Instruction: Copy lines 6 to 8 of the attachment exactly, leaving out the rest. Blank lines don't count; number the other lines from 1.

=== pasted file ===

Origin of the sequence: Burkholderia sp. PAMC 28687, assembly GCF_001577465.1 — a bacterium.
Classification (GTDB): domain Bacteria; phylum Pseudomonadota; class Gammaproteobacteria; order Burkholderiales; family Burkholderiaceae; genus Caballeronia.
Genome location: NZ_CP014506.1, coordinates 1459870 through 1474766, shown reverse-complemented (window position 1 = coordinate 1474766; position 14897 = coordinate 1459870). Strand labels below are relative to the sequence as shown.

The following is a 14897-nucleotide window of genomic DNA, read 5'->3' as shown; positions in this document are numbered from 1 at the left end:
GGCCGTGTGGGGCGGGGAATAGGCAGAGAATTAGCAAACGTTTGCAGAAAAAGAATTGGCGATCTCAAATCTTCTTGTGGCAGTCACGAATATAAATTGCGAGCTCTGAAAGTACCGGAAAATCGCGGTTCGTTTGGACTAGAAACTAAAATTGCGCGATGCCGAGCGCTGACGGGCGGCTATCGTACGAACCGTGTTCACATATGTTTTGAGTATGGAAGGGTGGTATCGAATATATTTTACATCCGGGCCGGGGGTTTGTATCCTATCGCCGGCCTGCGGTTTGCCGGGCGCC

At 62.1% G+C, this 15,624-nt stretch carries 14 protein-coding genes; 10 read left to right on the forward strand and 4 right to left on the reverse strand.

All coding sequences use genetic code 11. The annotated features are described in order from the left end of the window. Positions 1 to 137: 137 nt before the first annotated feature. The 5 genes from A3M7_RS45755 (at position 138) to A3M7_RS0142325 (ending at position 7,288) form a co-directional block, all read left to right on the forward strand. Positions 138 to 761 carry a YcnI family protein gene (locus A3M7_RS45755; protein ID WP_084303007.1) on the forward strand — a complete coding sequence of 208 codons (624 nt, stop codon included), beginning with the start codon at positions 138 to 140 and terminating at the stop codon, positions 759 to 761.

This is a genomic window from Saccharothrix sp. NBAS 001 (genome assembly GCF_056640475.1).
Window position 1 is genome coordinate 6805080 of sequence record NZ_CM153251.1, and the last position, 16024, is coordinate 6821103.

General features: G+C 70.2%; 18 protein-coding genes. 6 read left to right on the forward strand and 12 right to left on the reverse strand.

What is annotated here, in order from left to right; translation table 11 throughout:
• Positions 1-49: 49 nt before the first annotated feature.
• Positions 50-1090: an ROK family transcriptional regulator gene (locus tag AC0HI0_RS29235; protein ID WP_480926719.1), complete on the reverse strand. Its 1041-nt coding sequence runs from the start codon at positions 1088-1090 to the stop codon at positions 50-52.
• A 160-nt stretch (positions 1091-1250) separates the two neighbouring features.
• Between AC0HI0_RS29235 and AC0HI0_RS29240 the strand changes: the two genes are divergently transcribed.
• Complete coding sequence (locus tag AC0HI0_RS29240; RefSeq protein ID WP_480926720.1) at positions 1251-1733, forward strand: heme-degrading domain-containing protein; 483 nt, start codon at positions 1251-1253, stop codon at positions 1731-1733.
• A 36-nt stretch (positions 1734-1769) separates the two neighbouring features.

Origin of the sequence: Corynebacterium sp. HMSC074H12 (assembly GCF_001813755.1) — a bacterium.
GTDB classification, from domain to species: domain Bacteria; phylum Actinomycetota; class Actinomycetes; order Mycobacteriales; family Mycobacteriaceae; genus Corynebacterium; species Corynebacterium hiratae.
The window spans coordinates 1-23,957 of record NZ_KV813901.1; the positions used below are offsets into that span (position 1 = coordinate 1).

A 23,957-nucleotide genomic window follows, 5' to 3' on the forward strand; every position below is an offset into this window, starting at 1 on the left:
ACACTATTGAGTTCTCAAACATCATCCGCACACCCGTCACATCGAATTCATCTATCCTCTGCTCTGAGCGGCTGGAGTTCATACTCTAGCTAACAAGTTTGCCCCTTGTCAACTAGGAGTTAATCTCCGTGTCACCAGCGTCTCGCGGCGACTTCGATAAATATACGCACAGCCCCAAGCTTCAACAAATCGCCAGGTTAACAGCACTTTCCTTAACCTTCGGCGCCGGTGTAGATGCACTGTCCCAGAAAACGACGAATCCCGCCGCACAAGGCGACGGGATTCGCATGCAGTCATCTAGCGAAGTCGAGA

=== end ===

At 62.1% G+C, this 15,624-nt stretch carries 14 protein-coding genes; 10 read left to right on the forward strand and 4 right to left on the reverse strand.

All coding sequences use genetic code 11. The annotated features are described in order from the left end of the window. Positions 1 to 137: 137 nt before the first annotated feature. The 5 genes from A3M7_RS45755 (at position 138) to A3M7_RS0142325 (ending at position 7,288) form a co-directional block, all read left to right on the forward strand. Positions 138 to 761 carry a YcnI family protein gene (locus A3M7_RS45755; protein ID WP_084303007.1) on the forward strand — a complete coding sequence of 208 codons (624 nt, stop codon included), beginning with the start codon at positions 138 to 140 and terminating at the stop codon, positions 759 to 761.

This is a genomic window from Saccharothrix sp. NBAS 001 (genome assembly GCF_056640475.1).